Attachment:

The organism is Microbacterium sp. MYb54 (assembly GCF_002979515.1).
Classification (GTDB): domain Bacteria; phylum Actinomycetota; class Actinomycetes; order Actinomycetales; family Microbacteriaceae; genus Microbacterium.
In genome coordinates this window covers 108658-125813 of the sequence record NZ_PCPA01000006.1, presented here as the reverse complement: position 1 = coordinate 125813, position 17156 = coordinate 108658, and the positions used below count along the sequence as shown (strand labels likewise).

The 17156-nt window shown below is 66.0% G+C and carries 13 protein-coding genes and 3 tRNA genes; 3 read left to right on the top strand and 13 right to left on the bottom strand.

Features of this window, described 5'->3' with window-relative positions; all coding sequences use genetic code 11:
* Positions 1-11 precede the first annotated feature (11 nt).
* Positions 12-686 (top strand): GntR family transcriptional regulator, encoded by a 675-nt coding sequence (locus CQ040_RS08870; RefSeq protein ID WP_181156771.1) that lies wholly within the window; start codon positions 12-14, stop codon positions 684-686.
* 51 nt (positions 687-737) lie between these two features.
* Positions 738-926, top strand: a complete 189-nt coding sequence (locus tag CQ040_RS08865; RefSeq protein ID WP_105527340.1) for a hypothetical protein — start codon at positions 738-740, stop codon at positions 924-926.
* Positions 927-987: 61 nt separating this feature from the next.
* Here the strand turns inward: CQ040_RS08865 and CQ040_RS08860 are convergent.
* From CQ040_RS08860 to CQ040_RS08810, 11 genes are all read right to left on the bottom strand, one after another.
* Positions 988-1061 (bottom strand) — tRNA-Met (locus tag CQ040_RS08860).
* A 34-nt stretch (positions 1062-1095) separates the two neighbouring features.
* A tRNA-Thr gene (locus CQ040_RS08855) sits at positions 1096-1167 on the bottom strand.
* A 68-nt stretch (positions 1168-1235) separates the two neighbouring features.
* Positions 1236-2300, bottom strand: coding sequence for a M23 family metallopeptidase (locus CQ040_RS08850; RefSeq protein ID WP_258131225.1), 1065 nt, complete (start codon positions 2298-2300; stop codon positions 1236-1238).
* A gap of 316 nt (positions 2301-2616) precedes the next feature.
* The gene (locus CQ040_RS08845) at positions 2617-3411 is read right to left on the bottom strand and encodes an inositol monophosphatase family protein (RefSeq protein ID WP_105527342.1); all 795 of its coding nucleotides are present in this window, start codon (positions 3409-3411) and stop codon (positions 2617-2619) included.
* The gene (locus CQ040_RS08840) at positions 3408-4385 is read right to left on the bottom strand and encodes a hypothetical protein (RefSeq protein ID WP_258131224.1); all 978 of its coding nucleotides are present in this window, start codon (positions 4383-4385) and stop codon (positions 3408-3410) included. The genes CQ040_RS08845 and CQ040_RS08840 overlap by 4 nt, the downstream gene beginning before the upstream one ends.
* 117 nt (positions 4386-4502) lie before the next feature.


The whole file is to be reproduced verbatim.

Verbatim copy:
The organism is Microbacterium sp. MYb54 (assembly GCF_002979515.1).
Classification (GTDB): domain Bacteria; phylum Actinomycetota; class Actinomycetes; order Actinomycetales; family Microbacteriaceae; genus Microbacterium.
In genome coordinates this window covers 108658-125813 of the sequence record NZ_PCPA01000006.1, presented here as the reverse complement: position 1 = coordinate 125813, position 17156 = coordinate 108658, and the positions used below count along the sequence as shown (strand labels likewise).

The 17156-nt window shown below is 66.0% G+C and carries 13 protein-coding genes and 3 tRNA genes; 3 read left to right on the top strand and 13 right to left on the bottom strand.

Features of this window, described 5'->3' with window-relative positions; all coding sequences use genetic code 11:
* Positions 1-11 precede the first annotated feature (11 nt).
* Positions 12-686 (top strand): GntR family transcriptional regulator, encoded by a 675-nt coding sequence (locus CQ040_RS08870; RefSeq protein ID WP_181156771.1) that lies wholly within the window; start codon positions 12-14, stop codon positions 684-686.
* 51 nt (positions 687-737) lie between these two features.
* Positions 738-926, top strand: a complete 189-nt coding sequence (locus tag CQ040_RS08865; RefSeq protein ID WP_105527340.1) for a hypothetical protein — start codon at positions 738-740, stop codon at positions 924-926.
* Positions 927-987: 61 nt separating this feature from the next.
* Here the strand turns inward: CQ040_RS08865 and CQ040_RS08860 are convergent.
* From CQ040_RS08860 to CQ040_RS08810, 11 genes are all read right to left on the bottom strand, one after another.
* Positions 988-1061 (bottom strand) — tRNA-Met (locus tag CQ040_RS08860).
* A 34-nt stretch (positions 1062-1095) separates the two neighbouring features.
* A tRNA-Thr gene (locus CQ040_RS08855) sits at positions 1096-1167 on the bottom strand.
* A 68-nt stretch (positions 1168-1235) separates the two neighbouring features.
* Positions 1236-2300, bottom strand: coding sequence for a M23 family metallopeptidase (locus CQ040_RS08850; RefSeq protein ID WP_258131225.1), 1065 nt, complete (start codon positions 2298-2300; stop codon positions 1236-1238).
* A gap of 316 nt (positions 2301-2616) precedes the next feature.
* The gene (locus CQ040_RS08845) at positions 2617-3411 is read right to left on the bottom strand and encodes an inositol monophosphatase family protein (RefSeq protein ID WP_105527342.1); all 795 of its coding nucleotides are present in this window, start codon (positions 3409-3411) and stop codon (positions 2617-2619) included.
* The gene (locus CQ040_RS08840) at positions 3408-4385 is read right to left on the bottom strand and encodes a hypothetical protein (RefSeq protein ID WP_258131224.1); all 978 of its coding nucleotides are present in this window, start codon (positions 4383-4385) and stop codon (positions 3408-3410) included. The genes CQ040_RS08845 and CQ040_RS08840 overlap by 4 nt, the downstream gene beginning before the upstream one ends.
* 117 nt (positions 4386-4502) lie before the next feature.